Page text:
Roo Joshi, a second-year film and television student at UCLA, is working to support anti-caste advocacy and education. Joshi – who supports efforts to make caste a protected category – is the events director for the South Asian Students Union, a campus organization founded last year to create more space for diverse South Asian experiences. She said there has been a lack of willingness to discuss difficult issues among the diaspora, but she is starting to see more people taking steps to address them.
“A lot of times when you hear us (South Asians) talk about discrimination, it’s kind of limited to external sources,” she said. “Very rarely do we kind of shine that light back on ourselves.”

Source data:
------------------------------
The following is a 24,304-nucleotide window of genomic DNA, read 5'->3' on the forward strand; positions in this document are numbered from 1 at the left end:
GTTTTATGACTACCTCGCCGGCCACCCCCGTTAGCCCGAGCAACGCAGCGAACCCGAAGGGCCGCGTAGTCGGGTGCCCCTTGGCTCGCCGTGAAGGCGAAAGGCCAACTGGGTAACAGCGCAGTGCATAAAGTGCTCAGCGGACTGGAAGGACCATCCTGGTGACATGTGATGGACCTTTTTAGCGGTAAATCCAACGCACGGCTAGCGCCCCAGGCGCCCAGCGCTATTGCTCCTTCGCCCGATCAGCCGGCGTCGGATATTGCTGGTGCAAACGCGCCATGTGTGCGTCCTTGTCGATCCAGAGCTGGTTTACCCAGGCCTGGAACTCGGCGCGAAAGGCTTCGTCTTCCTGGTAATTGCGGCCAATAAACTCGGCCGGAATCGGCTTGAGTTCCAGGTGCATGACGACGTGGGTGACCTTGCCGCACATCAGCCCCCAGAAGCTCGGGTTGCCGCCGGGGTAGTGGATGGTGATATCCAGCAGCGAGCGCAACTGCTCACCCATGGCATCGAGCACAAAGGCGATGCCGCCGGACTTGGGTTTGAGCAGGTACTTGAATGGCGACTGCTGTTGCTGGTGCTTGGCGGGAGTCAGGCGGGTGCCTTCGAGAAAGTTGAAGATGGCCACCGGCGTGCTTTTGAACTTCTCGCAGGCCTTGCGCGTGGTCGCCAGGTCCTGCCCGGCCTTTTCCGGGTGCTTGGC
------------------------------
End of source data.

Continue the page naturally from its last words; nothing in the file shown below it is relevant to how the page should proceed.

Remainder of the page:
Other students said they have experienced exclusion from their peers when trying to talk about similar topics, including Harshada Yadav, who said she was socially ostracized from her South Asian peers when she began to find support and and discuss her experiences with other caste-marginalized students.
“You want to actually go out and meet other people, and you feel that you might find community from people who come from your country,” said Yadav, who was studying at the London School of Economics and Political Science at the time. “But (at) the same time you’re super terrified.”
Now a UCSD cognitive science graduate student, Yadav said that while she is still comfortable with speaking out on caste-based discrimination, she has become careful about her relationships with other South Asians in the diaspora. Though she said she hasn’t experienced caste-based discrimination at the UC, she believes the petition’s request could help create vocabulary for conversations around caste.